Nip the Buds, Shoot the Kids recounts the exploits of 15 teenage reformatory boys evacuated to a remote mountain village in wartime. The boys are treated as delinquent outcasts - feared and detested by the local peasants. When plague breaks out, their hosts abandon them and flee, blockading them inside the empty village. The boys' brief and doomed attempt to build autonomous lives of self-respect, love, and tribal valour fails in the face of death and the adult nightmare of war.
©1958 Kenzaburo Oe (P)2011 Audible, Inc.
"An angry, engrossing novel...It is an extraordinary first novel, an amazing achievement for a writer of any age. Myth-like and almost painfully suspenseful, Nip the Buds, Shoot the Kids has much in common with both Lord of the Flies and The Plague.... His uncompromising honesty is what gives the story its universality and what makes its grim ending such a persuasive warning." (New York Times)
"Oe is considered by many to be Japan's greatest postwar novelist. It's easy to see why. Here, his writing is crisp and lovely and gruesomely perfect." (Publishers Weekly)
"Available for the first time in English, this first novel by the winner of the 1994 Nobel Prize in Literature is assured an audience both among those who are familiar with Oe's work and eagerly await the translations that will inevitably follow the awarding of the prize and those who are newly aware of Oe as a major literary figure and wish to sample the range of his work." (Library Journal)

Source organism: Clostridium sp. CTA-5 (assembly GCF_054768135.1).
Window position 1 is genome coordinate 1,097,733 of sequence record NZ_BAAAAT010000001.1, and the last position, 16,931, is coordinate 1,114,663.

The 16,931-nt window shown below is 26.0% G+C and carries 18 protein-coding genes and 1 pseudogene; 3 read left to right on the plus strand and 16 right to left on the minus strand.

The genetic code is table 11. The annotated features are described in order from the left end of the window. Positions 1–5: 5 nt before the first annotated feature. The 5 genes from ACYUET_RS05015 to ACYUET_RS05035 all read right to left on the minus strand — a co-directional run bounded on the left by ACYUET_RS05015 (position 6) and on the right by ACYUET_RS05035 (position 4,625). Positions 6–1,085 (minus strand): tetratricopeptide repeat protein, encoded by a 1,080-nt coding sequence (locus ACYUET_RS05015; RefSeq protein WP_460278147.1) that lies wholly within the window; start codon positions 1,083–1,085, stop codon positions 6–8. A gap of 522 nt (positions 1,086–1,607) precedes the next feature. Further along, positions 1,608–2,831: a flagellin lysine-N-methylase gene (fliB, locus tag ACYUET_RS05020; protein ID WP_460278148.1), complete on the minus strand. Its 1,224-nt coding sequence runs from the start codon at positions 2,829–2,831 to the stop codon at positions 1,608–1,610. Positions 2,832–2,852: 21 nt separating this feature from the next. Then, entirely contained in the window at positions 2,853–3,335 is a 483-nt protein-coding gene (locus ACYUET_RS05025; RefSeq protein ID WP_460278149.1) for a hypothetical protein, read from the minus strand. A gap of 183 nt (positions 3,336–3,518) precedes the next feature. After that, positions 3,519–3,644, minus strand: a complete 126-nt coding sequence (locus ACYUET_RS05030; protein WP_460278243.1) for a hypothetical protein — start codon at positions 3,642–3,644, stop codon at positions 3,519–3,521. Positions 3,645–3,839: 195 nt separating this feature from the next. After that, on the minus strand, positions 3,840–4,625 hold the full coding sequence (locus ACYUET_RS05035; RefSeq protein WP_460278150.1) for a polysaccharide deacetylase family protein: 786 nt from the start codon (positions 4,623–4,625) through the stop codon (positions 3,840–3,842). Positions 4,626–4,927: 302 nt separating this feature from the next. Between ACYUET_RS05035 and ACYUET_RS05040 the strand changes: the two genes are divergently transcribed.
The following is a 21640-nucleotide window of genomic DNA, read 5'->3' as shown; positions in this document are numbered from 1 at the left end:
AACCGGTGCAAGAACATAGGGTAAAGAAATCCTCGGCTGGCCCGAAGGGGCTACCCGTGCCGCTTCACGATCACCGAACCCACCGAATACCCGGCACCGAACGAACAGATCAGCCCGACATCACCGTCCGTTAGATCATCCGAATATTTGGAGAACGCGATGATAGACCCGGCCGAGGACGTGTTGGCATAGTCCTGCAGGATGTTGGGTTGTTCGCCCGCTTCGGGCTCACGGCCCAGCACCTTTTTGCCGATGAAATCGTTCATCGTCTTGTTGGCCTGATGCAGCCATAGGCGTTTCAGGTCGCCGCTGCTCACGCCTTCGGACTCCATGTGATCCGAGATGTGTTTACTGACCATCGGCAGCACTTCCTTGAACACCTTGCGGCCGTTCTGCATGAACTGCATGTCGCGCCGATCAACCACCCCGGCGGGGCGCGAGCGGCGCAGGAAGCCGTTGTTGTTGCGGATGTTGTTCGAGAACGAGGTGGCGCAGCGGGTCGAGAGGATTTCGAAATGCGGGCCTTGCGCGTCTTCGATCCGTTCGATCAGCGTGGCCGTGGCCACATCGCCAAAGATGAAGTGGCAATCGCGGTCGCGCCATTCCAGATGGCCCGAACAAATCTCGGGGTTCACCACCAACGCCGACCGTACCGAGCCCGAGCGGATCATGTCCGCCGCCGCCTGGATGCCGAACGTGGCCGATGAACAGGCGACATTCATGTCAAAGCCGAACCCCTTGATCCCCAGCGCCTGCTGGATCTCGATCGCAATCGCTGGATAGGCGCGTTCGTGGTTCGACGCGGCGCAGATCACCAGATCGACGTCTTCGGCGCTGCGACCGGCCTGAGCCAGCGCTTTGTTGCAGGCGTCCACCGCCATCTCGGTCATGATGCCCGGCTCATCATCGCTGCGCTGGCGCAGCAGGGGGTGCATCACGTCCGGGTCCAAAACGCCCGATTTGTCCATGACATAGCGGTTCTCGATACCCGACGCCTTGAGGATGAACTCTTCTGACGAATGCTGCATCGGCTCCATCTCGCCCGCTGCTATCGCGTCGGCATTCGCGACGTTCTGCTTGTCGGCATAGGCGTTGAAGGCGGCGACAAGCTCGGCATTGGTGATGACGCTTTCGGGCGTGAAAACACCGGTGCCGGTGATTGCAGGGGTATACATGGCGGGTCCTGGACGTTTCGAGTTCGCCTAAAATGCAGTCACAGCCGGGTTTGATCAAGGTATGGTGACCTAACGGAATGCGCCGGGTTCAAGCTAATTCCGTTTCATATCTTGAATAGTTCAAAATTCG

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but lacking the pathos of a dominant central character. It is told from the first person, but we never really connect with this narrator, and thus, a lot of what happens, tragic as it is, remains distant and the reader is not as moved as he might be, were the narrator a bit more real as a person
"utterly depressing, but well-written"
There are many books that are this depressing and morbid, but they typically have some message about the strength of the human spirit. This is not one of them. It is merely a wonderfully written story about the degradation of a group of children abandoned to a plague- ridden, deserted village. If you are of fragile emotional health or low constitution, I would advise against this novel.
"Good, but. . ."
Overall, this is a solid and well written book. Bleak, but solid.
The first chapter is problematic, and I'm not sure if it's a translation issue or an author issue, but words like "fagged out" feel jarring and wholly out of place. It's also hard to follow until the trip to the village. Give it a chapter or two.
Which raises my second issue with the book. There was a weird, creepy sexual undertone that was inconsistent but kept sneaking in every so often. I say weird and creepy because it didn't seem to fit in the larger context of the book. It couldn't decide what kind of tone it wanted to be. It alternated between homoerotic and homophobic with an healthy underlying dose of implied pedophilia thrown in for good measure.
Don't get me wrong all of those have an arguably valid place in literature, but they didn't fit here --at all. They did absolutely nothing to add to an otherwise solid story nor were they relevant to character development. Rather they felt like the author was either trying to personally work through something, or added in a bit of sexually socking ambiguity because -- you know-- literary fiction is more literary that way.
So 4 but with a huge star-sucking caveat.
an excellent story but depressing
the child who took care of the dog
when the main character refused to sell out.
the killing of the dog
this book depressed me and made me lose faith in my fellow human beings.
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